n. pl. sim·plic·i·ties
1. The property, condition, or quality of being simple or uncombined.
2. Absence of luxury or showiness; plainness.
3. Absence of affectation or pretense.
a. Lack of sophistication or subtlety; naiveté.
b. Lack of good sense or intelligence; foolishness.
a. Clarity of expression.
b. Austerity in embellishment.
[Middle English simplicite, from Old French, from Latin simplicitās, from simplex, simplic-, simple; see sem-1 in the Appendix of Indo-European roots.]
The American Heritage® Dictionary of the English Language, Fifth Edition copyright ©2020 by Houghton Mifflin Harcourt Publishing Company. All rights reserved.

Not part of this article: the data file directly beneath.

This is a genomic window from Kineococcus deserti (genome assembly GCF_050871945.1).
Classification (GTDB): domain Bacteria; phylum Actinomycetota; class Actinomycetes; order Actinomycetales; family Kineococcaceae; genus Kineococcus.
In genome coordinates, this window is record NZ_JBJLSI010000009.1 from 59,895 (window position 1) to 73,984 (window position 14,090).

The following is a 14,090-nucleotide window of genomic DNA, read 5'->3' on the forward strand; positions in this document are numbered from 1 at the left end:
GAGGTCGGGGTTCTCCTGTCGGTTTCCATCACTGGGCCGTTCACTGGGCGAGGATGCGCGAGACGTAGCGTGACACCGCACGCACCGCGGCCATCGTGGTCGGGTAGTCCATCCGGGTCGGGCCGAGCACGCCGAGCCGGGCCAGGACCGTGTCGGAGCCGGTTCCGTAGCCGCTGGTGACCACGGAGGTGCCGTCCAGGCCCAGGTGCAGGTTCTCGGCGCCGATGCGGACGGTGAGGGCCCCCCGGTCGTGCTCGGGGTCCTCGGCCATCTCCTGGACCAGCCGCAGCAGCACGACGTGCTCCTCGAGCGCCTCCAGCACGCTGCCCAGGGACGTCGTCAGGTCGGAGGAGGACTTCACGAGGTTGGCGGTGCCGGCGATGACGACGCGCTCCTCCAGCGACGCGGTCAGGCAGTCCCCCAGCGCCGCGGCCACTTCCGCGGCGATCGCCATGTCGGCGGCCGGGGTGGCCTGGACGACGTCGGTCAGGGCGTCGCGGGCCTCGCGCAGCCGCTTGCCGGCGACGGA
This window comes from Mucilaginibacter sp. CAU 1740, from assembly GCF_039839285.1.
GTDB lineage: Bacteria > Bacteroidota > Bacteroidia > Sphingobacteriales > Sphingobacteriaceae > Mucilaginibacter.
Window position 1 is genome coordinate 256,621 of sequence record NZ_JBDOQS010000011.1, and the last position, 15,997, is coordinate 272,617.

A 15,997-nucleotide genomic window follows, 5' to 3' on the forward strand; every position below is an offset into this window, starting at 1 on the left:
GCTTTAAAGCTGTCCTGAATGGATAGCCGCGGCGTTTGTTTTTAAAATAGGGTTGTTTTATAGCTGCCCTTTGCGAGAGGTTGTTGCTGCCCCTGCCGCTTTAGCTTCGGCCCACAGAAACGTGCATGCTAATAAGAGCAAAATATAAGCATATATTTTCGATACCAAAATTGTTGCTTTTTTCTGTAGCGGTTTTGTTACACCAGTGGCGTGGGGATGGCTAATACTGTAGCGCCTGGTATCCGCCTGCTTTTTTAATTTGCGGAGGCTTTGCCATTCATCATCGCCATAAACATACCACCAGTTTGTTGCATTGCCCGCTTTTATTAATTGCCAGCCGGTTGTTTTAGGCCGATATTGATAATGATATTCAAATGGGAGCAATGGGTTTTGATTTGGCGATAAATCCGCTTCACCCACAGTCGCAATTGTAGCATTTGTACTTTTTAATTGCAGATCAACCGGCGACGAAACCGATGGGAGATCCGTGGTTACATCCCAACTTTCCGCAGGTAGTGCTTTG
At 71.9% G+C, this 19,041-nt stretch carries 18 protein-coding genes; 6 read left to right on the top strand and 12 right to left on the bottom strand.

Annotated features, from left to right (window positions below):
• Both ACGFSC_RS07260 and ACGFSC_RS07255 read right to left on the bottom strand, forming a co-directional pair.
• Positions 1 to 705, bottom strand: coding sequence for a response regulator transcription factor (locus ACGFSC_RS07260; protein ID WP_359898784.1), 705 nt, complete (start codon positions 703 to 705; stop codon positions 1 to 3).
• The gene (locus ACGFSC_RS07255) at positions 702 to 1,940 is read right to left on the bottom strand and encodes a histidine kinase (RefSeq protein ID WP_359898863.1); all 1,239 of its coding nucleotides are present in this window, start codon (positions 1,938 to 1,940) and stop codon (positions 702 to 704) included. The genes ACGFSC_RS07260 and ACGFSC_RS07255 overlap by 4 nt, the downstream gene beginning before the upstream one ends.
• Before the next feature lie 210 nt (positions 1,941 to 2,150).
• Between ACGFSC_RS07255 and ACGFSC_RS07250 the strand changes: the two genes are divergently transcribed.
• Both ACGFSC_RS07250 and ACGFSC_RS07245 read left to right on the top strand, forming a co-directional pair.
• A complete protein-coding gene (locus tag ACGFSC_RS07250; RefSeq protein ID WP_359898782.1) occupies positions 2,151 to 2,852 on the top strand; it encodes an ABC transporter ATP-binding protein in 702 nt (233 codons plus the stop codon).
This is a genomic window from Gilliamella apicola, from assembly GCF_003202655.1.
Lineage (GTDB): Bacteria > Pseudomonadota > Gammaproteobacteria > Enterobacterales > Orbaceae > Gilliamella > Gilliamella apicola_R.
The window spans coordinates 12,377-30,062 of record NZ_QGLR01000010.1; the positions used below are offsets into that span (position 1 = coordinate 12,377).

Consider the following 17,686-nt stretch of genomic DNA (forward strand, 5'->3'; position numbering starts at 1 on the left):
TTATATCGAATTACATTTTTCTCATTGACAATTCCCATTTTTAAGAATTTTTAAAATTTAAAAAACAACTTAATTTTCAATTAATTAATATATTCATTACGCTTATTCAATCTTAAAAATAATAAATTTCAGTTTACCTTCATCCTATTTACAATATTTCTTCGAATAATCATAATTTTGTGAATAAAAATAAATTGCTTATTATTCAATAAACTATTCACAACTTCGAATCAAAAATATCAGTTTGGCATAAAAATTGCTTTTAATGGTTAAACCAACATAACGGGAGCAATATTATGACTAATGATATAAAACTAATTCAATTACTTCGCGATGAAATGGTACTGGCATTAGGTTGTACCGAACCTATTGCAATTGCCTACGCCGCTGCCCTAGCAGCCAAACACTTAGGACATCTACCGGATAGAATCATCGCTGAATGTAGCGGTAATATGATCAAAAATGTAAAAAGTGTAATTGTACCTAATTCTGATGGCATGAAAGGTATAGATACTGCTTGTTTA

Indo-European & Semitic Roots Appendices
Thousands of entries in the dictionary include etymologies that trace their origins back to reconstructed proto-languages. You can obtain more information about these forms in our online appendices:
The Indo-European appendix covers nearly half of the Indo-European roots that have left their mark on English words. A more complete treatment of Indo-European roots and the English words derived from them is available in our Dictionary of Indo-European Roots.